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  • Author or Editor: Eli Mlawer x
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Matthew D. Shupe, David D. Turner, Alexander Zwink, Mandana M. Thieman, Eli J. Mlawer, and Timothy Shippert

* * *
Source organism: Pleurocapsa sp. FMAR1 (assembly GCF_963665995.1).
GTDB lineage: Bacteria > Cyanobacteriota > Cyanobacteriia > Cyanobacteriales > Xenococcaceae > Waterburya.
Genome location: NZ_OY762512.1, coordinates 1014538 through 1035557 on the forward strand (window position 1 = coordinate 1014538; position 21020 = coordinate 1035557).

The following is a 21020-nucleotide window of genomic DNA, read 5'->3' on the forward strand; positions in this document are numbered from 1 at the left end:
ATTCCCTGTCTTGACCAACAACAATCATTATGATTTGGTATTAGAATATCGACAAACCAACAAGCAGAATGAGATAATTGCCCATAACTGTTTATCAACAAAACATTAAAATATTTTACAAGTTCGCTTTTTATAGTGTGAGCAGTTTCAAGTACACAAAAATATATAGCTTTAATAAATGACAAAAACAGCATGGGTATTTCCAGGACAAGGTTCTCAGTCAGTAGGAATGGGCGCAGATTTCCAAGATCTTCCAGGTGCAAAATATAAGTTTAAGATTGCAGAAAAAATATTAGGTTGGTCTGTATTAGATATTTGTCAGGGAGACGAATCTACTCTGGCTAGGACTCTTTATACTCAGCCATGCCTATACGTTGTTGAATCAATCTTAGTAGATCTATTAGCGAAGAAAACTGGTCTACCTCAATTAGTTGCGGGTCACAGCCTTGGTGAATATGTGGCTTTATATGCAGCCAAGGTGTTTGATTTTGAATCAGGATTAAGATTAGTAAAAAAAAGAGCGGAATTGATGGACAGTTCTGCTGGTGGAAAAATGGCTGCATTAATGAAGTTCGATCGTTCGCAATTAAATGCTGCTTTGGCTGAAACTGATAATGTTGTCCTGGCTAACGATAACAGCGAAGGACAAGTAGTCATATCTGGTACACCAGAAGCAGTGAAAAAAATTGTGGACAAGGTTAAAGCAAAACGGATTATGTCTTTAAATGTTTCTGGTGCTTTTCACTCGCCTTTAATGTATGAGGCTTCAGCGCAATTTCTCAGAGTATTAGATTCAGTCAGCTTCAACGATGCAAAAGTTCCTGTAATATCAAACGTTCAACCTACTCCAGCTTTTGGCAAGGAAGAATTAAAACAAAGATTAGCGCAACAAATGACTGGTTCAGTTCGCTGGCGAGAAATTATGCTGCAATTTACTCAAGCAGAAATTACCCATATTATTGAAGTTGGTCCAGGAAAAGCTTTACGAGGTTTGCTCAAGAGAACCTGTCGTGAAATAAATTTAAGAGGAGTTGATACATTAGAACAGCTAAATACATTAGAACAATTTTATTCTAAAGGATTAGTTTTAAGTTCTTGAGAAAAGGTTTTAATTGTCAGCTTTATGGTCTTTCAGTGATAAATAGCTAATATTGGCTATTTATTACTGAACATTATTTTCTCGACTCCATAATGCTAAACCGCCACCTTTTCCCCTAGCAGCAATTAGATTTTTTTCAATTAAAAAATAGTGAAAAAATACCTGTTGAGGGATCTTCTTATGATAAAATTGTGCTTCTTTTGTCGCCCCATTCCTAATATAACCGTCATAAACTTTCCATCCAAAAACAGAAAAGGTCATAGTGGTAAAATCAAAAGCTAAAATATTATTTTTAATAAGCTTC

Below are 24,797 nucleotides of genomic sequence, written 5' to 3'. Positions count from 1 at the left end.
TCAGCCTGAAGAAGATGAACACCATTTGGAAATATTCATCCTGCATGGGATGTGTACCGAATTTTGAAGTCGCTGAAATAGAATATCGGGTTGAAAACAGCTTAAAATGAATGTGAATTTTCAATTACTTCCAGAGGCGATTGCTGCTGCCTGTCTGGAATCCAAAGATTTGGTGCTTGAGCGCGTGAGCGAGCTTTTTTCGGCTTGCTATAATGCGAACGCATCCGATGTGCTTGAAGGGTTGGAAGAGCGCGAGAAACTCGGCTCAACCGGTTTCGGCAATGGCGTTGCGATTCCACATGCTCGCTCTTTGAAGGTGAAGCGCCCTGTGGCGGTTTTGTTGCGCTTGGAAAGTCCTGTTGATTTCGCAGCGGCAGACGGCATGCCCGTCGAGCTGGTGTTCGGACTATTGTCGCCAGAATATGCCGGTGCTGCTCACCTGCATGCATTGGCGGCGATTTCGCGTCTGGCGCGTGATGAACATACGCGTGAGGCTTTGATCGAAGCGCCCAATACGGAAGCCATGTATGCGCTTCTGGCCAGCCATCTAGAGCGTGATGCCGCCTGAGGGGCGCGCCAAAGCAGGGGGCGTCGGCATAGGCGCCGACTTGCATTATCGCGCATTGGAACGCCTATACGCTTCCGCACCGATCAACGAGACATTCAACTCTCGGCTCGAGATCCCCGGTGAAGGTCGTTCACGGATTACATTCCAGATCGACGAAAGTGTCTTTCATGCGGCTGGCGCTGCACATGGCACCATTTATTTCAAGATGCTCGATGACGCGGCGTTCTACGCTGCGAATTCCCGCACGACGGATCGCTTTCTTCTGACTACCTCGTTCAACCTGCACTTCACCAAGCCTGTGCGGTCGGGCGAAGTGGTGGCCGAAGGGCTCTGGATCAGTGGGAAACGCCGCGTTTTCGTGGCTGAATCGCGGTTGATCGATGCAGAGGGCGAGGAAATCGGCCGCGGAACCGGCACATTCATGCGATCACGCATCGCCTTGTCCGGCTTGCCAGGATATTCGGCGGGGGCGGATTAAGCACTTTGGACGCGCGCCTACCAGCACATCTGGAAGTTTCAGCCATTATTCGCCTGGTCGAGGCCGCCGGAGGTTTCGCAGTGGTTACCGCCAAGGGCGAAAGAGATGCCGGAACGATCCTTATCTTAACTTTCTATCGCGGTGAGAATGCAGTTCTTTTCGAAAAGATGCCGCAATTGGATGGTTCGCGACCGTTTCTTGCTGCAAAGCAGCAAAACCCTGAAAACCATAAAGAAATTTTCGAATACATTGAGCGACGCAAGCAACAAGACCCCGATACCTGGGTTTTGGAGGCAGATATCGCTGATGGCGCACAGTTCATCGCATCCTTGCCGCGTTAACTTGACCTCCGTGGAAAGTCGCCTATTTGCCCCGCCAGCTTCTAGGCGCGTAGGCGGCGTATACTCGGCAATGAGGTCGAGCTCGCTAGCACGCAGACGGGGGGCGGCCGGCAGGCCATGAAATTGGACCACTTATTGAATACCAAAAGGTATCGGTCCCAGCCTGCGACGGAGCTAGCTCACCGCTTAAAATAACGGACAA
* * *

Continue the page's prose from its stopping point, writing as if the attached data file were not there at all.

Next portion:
Cloud phase and microphysical properties control the radiative effects of clouds in the climate system and are therefore crucial to characterize in a variety of conditions and locations. An Arctic-specific, ground-based, multisensor cloud retrieval system is described here and applied to 2 yr of observations from Barrow, Alaska. Over these 2 yr, clouds occurred 75% of the time, with cloud ice and liquid each occurring nearly 60% of the time. Liquid water occurred at least 25% of the time, even in winter, and existed up to heights of 8 km. The vertically integrated mass of liquid was typically larger than that of ice. While it is generally difficult to evaluate the overall uncertainty of a comprehensive cloud retrieval system of this type, radiative flux closure analyses were performed in which flux calculations using the derived microphysical properties were compared with measurements at the surface and the top of the atmosphere. Radiative closure biases were generally smaller for cloudy scenes relative to clear skies, while the variability of flux closure results was only moderately larger than under clear skies. The best closure at the surface was obtained for liquid-containing clouds. Radiative closure results were compared with those based on a similar, yet simpler, cloud retrieval system. These comparisons demonstrated the importance of accurate cloud-phase and cloud-type classification, and specifically the identification of liquid water, for determining radiative fluxes. Enhanced retrievals of liquid water path for thin clouds were also shown to improve radiative flux calculations.

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